After working on post-doc proposals, going back over my fiction work, and a series of happy developments in my personal life, I’m back into research for my utopias project. This means, for the moment, more of Hegel’s Philosophy of History. One idea at the close of his chapter on ancient Greece caught hold of me, which was his account of the Sophists.
These were the people who, in ancient Greek terms, were teachers of rhetoric. If I were to update this into the parlance of our times, I suppose they’d be debate teachers, speaking coaches, or maybe law school teachers. It’s a stretch to put a profession that developed in the cultural industry of ancient Greece in contemporary terms. But basically, a Sophist was someone whose job it was to prepare people to speak in the constituent assemblies of Greek city-states, or speak themselves on behalf of clients. The assemblies operated by debates leading to consensus on practical political decisions, and Sophistry was the art of speaking in ways that could dominate these debates. The nature of the advocated cause was immaterial to the techniques of convincing people to follow it.
As far as Hegel’s concept of world-spirit developing historically goes, the Sophists were the conduit for world-spirit to become conscious of thought’s worldly power. After all, if man is the measure of all things, as Protagoras said, then even the weakest version of this idea, that humanity has the potential to investigate and understand everything in the universe, suggests that we have an incredible power. Socrates was progress over this way of thinking, says Hegel, because he used the rhetorical tools of the Sophists — intense and fleet-footed critical argumentation — to seek a universal truth. Sophists themselves were content with being able to convince anyone of anything. This, after all, was the point of their art: being able to convince the city-states’ assemblies to go along with you. This is reason’s power directed toward the relative, when it should be directed toward the universal.
All’s well for Socrates and Hegel. They’re dead, and so have more important priorities (or the luxury of having no priorities at all!). Yet if I have one beef with this idea so far, it isn’t a particularly deep philosophical one, but a beef as a contemporary philosopher working in a university setting. One of the major pieces of Socratic rhetoric students encounter when they first learn about ancient Greek philosophy is his opposition to Sophistry. He extols the universal over the relative, the enlightenment of truth over manipulation to convince. It’s very inspiring, and it does indeed inspire many students to condemn relativism and Sophistry, seeking instead the universal through pure thought.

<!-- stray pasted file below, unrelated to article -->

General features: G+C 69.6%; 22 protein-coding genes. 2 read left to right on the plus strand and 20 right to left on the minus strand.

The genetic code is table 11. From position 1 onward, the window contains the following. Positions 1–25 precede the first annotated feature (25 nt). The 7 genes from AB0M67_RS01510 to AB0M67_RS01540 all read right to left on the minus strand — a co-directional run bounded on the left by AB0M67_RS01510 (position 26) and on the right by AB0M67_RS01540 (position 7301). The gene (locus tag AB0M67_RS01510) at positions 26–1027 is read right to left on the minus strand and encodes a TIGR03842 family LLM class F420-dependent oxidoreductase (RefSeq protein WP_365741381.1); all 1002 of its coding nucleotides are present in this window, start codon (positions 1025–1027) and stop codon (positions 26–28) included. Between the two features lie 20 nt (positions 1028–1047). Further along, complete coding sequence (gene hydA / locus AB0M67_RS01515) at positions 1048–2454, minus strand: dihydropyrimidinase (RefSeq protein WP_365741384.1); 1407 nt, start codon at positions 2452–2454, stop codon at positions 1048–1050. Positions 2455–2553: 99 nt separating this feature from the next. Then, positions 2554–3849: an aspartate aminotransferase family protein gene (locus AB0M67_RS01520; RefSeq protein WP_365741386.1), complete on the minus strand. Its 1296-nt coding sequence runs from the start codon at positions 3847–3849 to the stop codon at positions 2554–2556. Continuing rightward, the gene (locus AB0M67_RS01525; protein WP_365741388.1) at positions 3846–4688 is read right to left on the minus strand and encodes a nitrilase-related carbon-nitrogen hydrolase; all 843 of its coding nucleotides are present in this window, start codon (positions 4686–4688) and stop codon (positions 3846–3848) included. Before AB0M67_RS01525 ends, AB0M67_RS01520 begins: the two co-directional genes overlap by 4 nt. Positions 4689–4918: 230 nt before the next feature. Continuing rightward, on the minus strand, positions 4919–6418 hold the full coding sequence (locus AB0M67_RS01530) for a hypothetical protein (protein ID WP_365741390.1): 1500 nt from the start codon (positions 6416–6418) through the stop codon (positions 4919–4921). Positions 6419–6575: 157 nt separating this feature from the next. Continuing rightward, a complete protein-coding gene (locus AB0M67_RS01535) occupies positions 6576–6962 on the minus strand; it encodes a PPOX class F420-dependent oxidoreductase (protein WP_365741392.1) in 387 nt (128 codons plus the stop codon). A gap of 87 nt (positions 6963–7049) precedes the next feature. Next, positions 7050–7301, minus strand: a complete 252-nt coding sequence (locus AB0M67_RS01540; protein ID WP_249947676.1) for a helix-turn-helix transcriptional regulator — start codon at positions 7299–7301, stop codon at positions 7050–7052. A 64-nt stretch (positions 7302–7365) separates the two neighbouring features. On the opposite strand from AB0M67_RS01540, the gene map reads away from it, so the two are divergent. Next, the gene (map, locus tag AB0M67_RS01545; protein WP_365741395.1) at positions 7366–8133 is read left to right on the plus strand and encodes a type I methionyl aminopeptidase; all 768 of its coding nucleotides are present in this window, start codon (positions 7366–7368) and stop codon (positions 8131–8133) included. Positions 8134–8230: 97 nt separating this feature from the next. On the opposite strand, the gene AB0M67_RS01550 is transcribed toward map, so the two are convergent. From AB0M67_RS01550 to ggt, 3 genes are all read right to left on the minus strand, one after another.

If my language got a little pretentious explaining that point of view, then that was some of my rhetoric. See, one of the problems contemporary philosophy faces as an academic discipline is that there are so few women in it. It’s just us and the economists who still have a majority of male majors, graduate students, professors, and significant authorities in all the humanities and social science disciplines. What’s more, philosophy has become very isolated as a discipline, with few professionals in other disciplines interested in philosophical input in their concerns, or even conceiving of common problems in terms similar enough to have a productive conversation. And one of the many reasons why I think this is, is that a noticeably prevalent tendency of young, impressionable students when they first get into philosophy is go full anorak* on it. And many of those never recover.
* Anorak: a geek, usually male, whose obsession with his chosen subject matter often expresses itself in impressive feats of memorization of facts or the ability to manipulate debates, which are often displayed in public to assert dominance in the geek community and establish a twisted moral superiority over those who are inferior in this regard.